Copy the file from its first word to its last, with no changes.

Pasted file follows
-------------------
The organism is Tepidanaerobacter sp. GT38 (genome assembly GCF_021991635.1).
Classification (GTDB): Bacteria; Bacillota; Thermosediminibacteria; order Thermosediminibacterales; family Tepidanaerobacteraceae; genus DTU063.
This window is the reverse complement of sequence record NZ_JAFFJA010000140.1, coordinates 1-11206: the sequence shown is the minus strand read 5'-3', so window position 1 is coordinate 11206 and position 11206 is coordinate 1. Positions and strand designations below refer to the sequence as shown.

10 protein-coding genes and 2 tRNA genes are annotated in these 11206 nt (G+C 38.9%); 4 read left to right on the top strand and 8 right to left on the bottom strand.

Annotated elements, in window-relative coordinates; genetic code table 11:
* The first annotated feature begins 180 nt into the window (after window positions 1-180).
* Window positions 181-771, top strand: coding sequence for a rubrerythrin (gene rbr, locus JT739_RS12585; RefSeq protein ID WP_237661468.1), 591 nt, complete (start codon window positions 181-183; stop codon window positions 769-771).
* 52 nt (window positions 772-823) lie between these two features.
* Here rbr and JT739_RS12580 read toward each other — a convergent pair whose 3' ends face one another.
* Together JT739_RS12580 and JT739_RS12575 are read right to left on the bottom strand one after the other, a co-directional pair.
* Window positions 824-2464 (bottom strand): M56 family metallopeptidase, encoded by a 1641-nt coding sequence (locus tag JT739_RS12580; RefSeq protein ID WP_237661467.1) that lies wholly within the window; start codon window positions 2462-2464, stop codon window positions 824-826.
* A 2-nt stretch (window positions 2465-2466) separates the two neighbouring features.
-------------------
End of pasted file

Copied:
The organism is Tepidanaerobacter sp. GT38 (genome assembly GCF_021991635.1).
Classification (GTDB): Bacteria; Bacillota; Thermosediminibacteria; order Thermosediminibacterales; family Tepidanaerobacteraceae; genus DTU063.
This window is the reverse complement of sequence record NZ_JAFFJA010000140.1, coordinates 1-11206: the sequence shown is the minus strand read 5'-3', so window position 1 is coordinate 11206 and position 11206 is coordinate 1. Positions and strand designations below refer to the sequence as shown.

10 protein-coding genes and 2 tRNA genes are annotated in these 11206 nt (G+C 38.9%); 4 read left to right on the top strand and 8 right to left on the bottom strand.

Annotated elements, in window-relative coordinates; genetic code table 11:
* The first annotated feature begins 180 nt into the window (after window positions 1-180).
* Window positions 181-771, top strand: coding sequence for a rubrerythrin (gene rbr, locus JT739_RS12585; RefSeq protein ID WP_237661468.1), 591 nt, complete (start codon window positions 181-183; stop codon window positions 769-771).
* 52 nt (window positions 772-823) lie between these two features.
* Here rbr and JT739_RS12580 read toward each other — a convergent pair whose 3' ends face one another.
* Together JT739_RS12580 and JT739_RS12575 are read right to left on the bottom strand one after the other, a co-directional pair.
* Window positions 824-2464 (bottom strand): M56 family metallopeptidase, encoded by a 1641-nt coding sequence (locus tag JT739_RS12580; RefSeq protein ID WP_237661467.1) that lies wholly within the window; start codon window positions 2462-2464, stop codon window positions 824-826.
* A 2-nt stretch (window positions 2465-2466) separates the two neighbouring features.